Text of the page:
$(GETTEXT_DIR)/lang/custom/$(LANG)/gettext.po'''
The dets file contains the actual lookup database.
The 'default' directory will only contain one subdirectory
with the name of your default language (e.g "en").
The 'custom' directory will contain one subdirectory
for each further language you have, each subdirectory containing
a translated gettext.po file.
If you want add a translated PO-file you call the function:
```gettext:store_pofile(LanguageCode, BinPOfile)'''
See the example section below.
== How to create the initial PO-file ==
This step requires you to setup some Makefile support.
The top 'gettext' Makefile contains a target 'example'
which will run make using the 'Makefile.gettext' makefile.
Take a look at the Makefile.gettext. At the top you
specify the directories that should be processed, i.e
where there are code containing ?TXT macros. As you
can see from the example; we have specified that it is
the 'esmb' application that should be processed.
We also specify where the 'gettext' data dir is located.
Then, for each directory to be processed, we run make
with a special target named 'gettext'. If you look into
the esmb application you can see that its top Makefile
has got such a target. All this target needs to do is
to remove any dependency files (e.g beam files) and then
run make to compile them again.
All source files that are using the ?TXT macro are also
including the 'gettext/include/gettext.hrl' file which
contains a parse-transform. This parse-transform will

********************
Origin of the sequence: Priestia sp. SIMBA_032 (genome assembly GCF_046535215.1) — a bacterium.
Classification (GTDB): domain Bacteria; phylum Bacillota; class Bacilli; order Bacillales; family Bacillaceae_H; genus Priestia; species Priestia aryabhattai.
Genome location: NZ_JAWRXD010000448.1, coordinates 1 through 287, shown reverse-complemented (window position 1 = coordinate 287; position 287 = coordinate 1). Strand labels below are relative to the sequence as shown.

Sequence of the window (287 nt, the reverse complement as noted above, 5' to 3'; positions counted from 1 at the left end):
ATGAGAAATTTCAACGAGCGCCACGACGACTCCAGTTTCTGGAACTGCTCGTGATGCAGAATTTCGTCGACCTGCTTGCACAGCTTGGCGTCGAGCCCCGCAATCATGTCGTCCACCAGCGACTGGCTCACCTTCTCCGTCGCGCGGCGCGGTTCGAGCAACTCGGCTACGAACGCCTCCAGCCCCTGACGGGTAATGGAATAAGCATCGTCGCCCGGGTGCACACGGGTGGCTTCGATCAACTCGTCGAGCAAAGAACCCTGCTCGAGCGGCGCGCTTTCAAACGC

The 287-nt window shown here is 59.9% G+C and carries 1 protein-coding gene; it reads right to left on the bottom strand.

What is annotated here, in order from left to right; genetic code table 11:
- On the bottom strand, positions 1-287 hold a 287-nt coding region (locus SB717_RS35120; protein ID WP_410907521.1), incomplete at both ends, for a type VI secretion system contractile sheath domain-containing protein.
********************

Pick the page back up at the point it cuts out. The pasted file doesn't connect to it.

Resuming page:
store all strings that was wrapped with the ?TXT
macro into a temporary database.
Going back to the 'Makefile.gettext' file again you can
see that when all processing is finished, we call a last
'generation' step. Where we will extract all data from
the temporary DB and generate the 'initial' PO-file.
== Example session ==
To create our database directory and generate the initial
PO-file we run:
```# cd gettext'''
```# make example'''
(compile printouts removed here)
```# cat /tmp/gettext_example/lang/default/en/gettext.po'''
(look at the nice PO-file we have got)
Before we start our Erlang system we setup an environment
variable pointing to our 'gettext' database directory:
```export GETTEXT_DIR=/tmp/gettext_example'''
```# erl -pa ./ebin -pa ../esmb/ebin'''
This will create and populate the dets file
```1> gettext_server:start().
{ok,<0.35.0>}'''
We are calling our example application
```2> esmb_gettext:start().
"Hello World"'''
Changing to a unknown (at the moment) language code
```3> put(gettext_language, "swe").
undefined'''
Falling back to the original string
```4> esmb_gettext:start().
"Hello World"'''
Now read in a Swedish translation
```5> {_, Bin} = file:read_file("swedish.po").
{ok,<<35,32,...>>}'''
Store the translation
```6> gettext:store_pofile("swe", Bin).
ok'''
Now look at that...nice !!
<pre>
7&gt; esmb_gettext:start().
"Hej, V&#228;rlden!"
</pre>
Change to another language
```8> put(gettext_language, "en").
"swe"'''
Perfect !!
```9> esmb_gettext:start().
"Hello World"'''
Get the character set used for a language.
```10> gettext:lang2cset("swe").
{ok,"iso-8859-1"}'''
== Final remarks ==
You can easily write some code on top of this to make it
possible to export the initial PO-file and to import translated
PO-files. Also, take a look at the iso639.erl file which can
be helpful if you want to present some standardized language
codes and their full language names.
If you run a Web application, it is important that you tell
the Web browser what character set you are using. To support
this, you can use the function:
```gettext:lang2cset(LanguageCode)'''
This way you can make sure that the browser can display your
pages correctly. It is even possible to convert from the
character set you have to what the Web browser wants if
you make use of the 'iconv' library that comes with the
'esmb' application.
Cheers, Tobbe